Studies of LTβR cytoplasmic tail mutants suggest that the regulation of LTβR signaling is complex with discrete regions controlling different aspects of signaling.25 A truncation mutant which removes the TRAF binding region (Δ389) greatly diminished receptor-induced NFκB activation and cell death, however, further truncation revealed an adjacent region (Δ379) that negatively regulated signaling, and a cryptic NFκB-activation region (345-359) that is independent of TRAF binding. Additional regions mediated trafficking and self-association.

LT βR-Mediated NF κB Activation

In mammalian cells, the NFκB family of transcription factors consists of five members: RelA, RelB, c-Rel, p50/NFκB1 and p52/NFκB2.26,27 p50 and p52 are the products of the proteolytic processing of p105 and p100, respectively. Homo and hetero-dimers of NFκB family members are held inactive in the cytosol by inhibitors of κB (IκBs), such as IκBα, masking nuclear localization motifs. p105 and p100 also contain C-terminal IκB-homologous inhibitory regions and retain some NFκB dimers within the cytosol. The phosphorylation and ubiquitin-dependent degradation of the IκBs and subsequent nuclear translocation of NFκB occurs in response to a wide variety of stimuli. These stimuli trigger the activation of the IκB kinase (IKK) complex, which consists of two catalytic subunits (IKKα and IKKβ) and a regulatory subunit IKKγ/NEMO, and is responsible for initiation the degradation of IκB.28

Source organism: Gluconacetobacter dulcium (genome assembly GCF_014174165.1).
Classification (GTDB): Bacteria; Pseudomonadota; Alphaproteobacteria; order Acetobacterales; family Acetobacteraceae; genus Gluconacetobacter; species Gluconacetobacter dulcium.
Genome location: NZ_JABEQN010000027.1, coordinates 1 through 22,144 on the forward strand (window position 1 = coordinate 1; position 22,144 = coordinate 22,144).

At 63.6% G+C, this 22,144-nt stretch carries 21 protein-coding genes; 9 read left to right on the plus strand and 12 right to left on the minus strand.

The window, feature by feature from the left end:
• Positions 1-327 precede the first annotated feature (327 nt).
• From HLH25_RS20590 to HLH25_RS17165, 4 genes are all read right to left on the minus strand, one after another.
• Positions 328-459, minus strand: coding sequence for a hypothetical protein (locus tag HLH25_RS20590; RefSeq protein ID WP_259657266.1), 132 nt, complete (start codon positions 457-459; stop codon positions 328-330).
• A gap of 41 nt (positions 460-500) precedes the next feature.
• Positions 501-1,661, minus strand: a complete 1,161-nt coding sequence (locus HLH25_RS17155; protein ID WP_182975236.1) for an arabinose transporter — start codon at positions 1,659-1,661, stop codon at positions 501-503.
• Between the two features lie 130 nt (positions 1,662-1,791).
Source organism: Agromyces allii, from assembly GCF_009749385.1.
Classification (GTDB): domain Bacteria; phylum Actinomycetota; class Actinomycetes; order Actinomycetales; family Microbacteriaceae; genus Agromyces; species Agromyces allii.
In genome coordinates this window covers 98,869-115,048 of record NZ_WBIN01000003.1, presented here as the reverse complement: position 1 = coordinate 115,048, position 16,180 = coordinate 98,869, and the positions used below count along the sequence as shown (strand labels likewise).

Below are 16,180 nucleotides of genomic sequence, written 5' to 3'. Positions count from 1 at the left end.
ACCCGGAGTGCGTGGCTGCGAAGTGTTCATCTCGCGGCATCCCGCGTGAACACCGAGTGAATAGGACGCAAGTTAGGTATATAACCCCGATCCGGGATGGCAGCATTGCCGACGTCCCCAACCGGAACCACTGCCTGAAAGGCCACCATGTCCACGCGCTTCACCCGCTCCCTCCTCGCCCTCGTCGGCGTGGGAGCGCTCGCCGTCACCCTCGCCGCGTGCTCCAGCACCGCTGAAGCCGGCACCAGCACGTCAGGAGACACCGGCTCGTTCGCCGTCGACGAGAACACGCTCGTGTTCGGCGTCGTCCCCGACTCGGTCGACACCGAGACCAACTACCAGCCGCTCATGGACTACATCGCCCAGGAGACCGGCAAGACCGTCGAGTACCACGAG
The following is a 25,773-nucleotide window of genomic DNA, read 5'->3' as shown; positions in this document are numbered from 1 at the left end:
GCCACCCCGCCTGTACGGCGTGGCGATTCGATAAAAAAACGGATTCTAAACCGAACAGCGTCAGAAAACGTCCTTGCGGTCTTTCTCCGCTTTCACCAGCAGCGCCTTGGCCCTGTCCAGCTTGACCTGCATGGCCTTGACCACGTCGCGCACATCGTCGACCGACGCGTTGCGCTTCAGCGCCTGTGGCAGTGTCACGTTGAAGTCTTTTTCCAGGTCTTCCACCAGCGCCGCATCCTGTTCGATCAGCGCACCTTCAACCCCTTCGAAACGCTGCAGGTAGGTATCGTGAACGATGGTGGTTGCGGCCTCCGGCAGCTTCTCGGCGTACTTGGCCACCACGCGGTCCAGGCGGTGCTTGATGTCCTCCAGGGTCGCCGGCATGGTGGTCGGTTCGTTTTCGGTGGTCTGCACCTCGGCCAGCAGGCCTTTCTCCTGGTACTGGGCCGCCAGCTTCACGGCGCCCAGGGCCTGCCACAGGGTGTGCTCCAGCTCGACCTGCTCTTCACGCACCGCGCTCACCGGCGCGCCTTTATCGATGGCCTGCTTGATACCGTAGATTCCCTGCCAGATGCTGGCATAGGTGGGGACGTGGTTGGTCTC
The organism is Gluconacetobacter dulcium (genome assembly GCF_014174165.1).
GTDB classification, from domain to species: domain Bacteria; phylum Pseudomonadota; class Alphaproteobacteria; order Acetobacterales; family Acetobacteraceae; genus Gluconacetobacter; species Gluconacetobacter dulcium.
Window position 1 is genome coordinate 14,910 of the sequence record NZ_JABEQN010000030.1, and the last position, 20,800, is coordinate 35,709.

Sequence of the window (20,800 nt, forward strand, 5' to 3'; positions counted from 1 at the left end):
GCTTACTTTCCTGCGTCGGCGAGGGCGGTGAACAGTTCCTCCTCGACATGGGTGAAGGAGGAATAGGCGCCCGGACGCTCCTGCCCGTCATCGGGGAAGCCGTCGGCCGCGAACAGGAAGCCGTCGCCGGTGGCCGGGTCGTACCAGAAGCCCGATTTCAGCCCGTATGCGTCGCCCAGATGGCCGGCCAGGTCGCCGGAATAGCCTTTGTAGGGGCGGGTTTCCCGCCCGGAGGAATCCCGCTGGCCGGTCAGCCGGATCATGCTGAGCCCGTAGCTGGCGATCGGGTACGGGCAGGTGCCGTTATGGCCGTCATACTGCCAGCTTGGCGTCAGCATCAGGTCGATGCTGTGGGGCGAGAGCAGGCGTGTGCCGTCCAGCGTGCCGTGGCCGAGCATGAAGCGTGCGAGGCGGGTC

Two separate, yet related mechanisms activate distinct forms of NFκB: RelA/p50 and RelB/ p52.29 The first defined (or classical) pathway is activated by IL-1R and TNFR1, and is characterized by the activation of the NFκB dimer Rel A (p65)-p50 in a process occurring within minutes that is initiated through IKKβ-mediated phosphorylation of IκB, ubiquitination and proteosome-dependent degradation. The more recently identified noncanonical (or alternative) pathway involves degradation of p100 forming the active p52 component, which often associates with RelB. This process of RelB/p52 accumulation in the nucleus is optimal several hours after the stimulus. Activation of p100 is independent of IKKβ and γ, but dependent upon IKKα and the NFκB-inducing kinase (NIK).30 Overexpression of NIK has been shown to trigger the processing of p100 to p52 by site-specific phosphorylation and subsequent ubiquitination and degradation of the IκB-like C-terminus of p100.31

NIK, a critical component in the activation of the p100 processing NFκB pathway by LTβR, was identified as a TRAF2-interacting protein that contained a serine/threonine protein kinase motif resembling MAP3K proteins.32 Overexpression of NIK leads to activation of NFκB, but not JNK,33 and NIK is required for activation of the alternative pathway characterized by p100 processing.30,34-37 More recent studies demonstrate that depletion of NIK by siRNA blocked the activation of both the classical and alternative NFκB pathways by CD27, CD40 and BAFF-R, but not by TNFRI, which is restricted to activating RelA/p50 complex through the classical pathway.38 These findings suggest a role for NIK in facilitating the activation of both NFκB pathways by receptors that harbor that capacity, but not in triggering the classical pathway by single NFκB-inducers like TNFRI.